It’s composed of recent, loose and soft deposits, formed by winds, running water and artificial earth filled. The proluvium (Q4pl), diluvium (Qdl) and loose new deposits are widely distributed on the slope body and erosion surfaces (Q4del). Fluvial clay and gravel are detected on stream terraces, as well as slope deposits and mixed layers of those lithologies most susceptible to landslide.

Figure 4. Engineering geological map of Yangjia Shan landslide.

5.2. Shamao Formation (S2) of the Late Silurian System

Lithologically, four members of Shamao Formation can be recognized. The first and third member consists of mudstone and siltstone, while the second and the fourth member are characterized by sandstone and siltstone, [14]. The first member is characterized by yellowishgreen silty mudstone intercalated with siltstone. The second member comprises of a set of yellowish-green and grayish-green thin-bedded siltstone, and fine sandstone, intercalated with sandy shale and shale. The base is marked by the incoming of very red mudstone bands.

Its top is readily drawn at the appearance of a thin band of brown ferruginous calcareous sandstone. The third member overlying Member two, it composes of yellowish or grayish-green shale, and sandy shale with a few bands of argillaceous siltstone and Member four lies at the top member of the Shamao Formation is composed of grayish-green and very red barren medium bedded fine-grained quartz sandstone and siltstone intercalated with sandy shale.

5.3. Luoreiping Formation (S1lr) of the Early to Middle Silurian System

The Luoreping Formation is composed of yellow to green, thinly bedded sandy mudstone, thin to medium thickly bedded siltstone; fine to medium-grained sandstone contains iron oxides and carbonaceous material, sandy shale and dark gray shale with spider-shape structure. Their average dipping is 15˚SW. The whole is alternating with each other. The rocks of this formation are very hard except the sandy mudstone (weak, fractured highly moisturized and the highly weathered is mixed with the Quaternary deposits) and shale, they are ductile and easily broken into irregular shapes, some varieties are of medium hardness. The lithology of this formation is responsible for the two events of the landslide (Figure 4).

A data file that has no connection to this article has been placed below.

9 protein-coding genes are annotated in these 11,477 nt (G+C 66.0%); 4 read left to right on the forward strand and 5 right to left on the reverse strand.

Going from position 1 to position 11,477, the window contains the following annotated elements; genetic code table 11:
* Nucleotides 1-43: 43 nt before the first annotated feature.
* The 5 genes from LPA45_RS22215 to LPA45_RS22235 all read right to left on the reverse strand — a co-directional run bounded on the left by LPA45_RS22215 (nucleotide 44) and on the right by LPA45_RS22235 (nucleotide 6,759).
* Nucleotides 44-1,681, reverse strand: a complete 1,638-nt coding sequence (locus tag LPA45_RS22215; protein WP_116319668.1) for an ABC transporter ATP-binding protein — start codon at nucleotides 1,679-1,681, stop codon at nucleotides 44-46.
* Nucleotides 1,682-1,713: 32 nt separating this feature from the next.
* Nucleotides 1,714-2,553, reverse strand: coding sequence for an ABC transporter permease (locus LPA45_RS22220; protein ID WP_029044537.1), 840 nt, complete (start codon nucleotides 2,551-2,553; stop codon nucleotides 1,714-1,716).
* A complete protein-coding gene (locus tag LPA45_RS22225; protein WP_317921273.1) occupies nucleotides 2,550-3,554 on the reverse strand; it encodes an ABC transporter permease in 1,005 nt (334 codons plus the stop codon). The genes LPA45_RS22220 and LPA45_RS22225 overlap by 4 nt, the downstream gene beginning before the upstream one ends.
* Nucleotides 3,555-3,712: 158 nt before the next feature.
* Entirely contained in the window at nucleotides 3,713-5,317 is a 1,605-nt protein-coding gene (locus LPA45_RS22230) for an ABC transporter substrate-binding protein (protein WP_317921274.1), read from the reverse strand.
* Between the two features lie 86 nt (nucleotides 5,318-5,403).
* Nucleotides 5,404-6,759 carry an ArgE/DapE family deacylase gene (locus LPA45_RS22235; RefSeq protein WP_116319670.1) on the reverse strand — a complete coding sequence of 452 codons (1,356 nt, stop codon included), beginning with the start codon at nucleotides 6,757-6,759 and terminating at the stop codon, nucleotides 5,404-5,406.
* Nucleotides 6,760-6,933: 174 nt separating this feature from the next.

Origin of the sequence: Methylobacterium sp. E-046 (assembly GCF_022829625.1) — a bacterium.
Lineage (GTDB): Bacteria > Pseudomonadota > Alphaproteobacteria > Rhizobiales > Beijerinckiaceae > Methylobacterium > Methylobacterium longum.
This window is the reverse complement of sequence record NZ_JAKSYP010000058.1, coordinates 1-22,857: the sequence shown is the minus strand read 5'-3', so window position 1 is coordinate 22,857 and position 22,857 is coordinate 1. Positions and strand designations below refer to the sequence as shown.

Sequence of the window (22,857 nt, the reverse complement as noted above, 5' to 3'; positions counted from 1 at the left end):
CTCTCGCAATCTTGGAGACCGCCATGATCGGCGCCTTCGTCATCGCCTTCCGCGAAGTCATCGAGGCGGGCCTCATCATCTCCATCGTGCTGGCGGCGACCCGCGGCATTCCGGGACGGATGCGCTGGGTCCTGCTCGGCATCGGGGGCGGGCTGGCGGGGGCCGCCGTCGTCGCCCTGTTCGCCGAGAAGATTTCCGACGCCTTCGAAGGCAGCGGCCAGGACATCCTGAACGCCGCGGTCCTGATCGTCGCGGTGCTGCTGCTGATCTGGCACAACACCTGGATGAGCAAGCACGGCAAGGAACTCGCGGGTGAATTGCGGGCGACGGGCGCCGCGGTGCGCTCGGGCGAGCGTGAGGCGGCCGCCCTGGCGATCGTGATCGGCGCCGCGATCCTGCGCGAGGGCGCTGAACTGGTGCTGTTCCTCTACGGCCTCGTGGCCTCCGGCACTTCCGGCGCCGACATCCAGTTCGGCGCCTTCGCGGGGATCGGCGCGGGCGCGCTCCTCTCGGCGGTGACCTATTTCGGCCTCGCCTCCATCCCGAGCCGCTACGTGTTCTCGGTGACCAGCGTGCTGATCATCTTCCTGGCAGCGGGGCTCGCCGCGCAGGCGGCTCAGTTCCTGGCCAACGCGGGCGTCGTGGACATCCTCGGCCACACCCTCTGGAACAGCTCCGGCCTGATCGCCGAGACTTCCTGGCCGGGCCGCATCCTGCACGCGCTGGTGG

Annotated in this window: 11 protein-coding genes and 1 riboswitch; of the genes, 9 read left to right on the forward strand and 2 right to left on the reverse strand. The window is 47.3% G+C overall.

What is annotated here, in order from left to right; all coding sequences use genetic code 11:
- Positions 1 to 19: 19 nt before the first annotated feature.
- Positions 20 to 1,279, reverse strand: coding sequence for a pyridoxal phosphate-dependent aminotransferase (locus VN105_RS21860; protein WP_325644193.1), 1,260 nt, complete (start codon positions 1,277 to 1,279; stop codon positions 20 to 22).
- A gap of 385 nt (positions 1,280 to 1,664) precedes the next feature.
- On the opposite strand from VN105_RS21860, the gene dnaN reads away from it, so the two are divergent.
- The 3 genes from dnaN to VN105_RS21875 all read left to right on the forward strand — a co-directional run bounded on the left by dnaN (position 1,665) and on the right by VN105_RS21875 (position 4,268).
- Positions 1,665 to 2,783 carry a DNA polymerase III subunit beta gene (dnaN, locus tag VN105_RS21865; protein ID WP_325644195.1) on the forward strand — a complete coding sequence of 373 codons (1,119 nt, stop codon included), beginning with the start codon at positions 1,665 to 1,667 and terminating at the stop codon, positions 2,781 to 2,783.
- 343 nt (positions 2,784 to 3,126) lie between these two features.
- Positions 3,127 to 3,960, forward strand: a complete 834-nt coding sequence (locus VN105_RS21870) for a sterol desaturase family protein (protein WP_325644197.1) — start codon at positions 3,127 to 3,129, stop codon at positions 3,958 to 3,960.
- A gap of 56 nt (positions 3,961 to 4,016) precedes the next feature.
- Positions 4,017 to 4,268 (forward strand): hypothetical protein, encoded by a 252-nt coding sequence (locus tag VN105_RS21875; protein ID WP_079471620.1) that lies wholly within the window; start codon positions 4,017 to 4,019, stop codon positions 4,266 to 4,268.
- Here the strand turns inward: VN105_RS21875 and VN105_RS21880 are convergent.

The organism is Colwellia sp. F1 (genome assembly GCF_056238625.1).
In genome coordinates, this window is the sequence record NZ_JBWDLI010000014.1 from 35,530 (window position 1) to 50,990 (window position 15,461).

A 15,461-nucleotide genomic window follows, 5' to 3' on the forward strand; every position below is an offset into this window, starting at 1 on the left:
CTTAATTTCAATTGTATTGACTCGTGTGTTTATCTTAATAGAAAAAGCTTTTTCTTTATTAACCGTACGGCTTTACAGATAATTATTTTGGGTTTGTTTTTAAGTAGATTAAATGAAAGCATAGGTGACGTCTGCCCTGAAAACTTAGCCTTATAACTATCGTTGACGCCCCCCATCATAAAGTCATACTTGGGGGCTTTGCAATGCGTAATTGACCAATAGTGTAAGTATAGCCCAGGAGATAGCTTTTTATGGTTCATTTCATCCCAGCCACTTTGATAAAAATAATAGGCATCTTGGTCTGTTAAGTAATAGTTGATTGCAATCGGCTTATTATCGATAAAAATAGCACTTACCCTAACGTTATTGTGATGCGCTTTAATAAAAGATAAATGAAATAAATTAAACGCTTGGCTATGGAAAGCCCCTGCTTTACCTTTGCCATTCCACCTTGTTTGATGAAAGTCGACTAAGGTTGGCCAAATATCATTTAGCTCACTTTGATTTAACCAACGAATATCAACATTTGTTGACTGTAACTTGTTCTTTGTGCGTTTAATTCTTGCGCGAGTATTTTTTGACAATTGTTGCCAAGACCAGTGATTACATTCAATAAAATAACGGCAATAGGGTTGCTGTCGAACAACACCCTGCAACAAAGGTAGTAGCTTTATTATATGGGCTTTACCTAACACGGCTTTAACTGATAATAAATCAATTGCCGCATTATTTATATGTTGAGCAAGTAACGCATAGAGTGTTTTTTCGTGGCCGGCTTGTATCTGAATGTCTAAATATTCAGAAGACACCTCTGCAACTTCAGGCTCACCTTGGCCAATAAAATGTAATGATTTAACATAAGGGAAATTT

5.4. Longmaxi Formation (S1lm) of the Early Silurian System

The Longmaxi Formation (Figure 4) is composed of black and yellowish-green graptolitic shale. Its top which is the lower part of the Luoreiping Formation is drawn at the appearance of abundant shelly fossil-bearing silt mudstone with nodules. The Longmaxi Formation is further divided into a Lower Black Shale Member, and an Upper Yellowish-green Shale Member [15]. The Black Shale Member is a set of black shale, the upper part of which gradually weathers into gray black shale. There is also grayish-black thin-bedded siliceous rock with shale. On the other hand, the Yellowish-green Shale Member consists of yellowish-green shale, and sandy shale with a few sandstone bands, and few shelly fossils. The uppermost zone can, however, range up to the Luoreiping Formation. The average dip of the formation is 22˚SW. The rocks of this formation apparently look strong, tough and slightly to moderately weathered than Luoreiping Formation.

5.5. The Limestone and Dolomite (O2) of the Late Ordovician System

The limestone is gray to purple gray, medium thickness, greasy and composed of quartz, calcite and plagioclase. It is very hard, compact and contains randomly distributed microfractures. In some localities the fractures (two sets) are filled by fine-grained to well grown calcite crystals. The voids in this rock are of different sizes, ranges from very small to medium size. The silicified limestone is characterized by having high silica content and low porosity while, the weathered varieties were characterized by elephant skin weathering.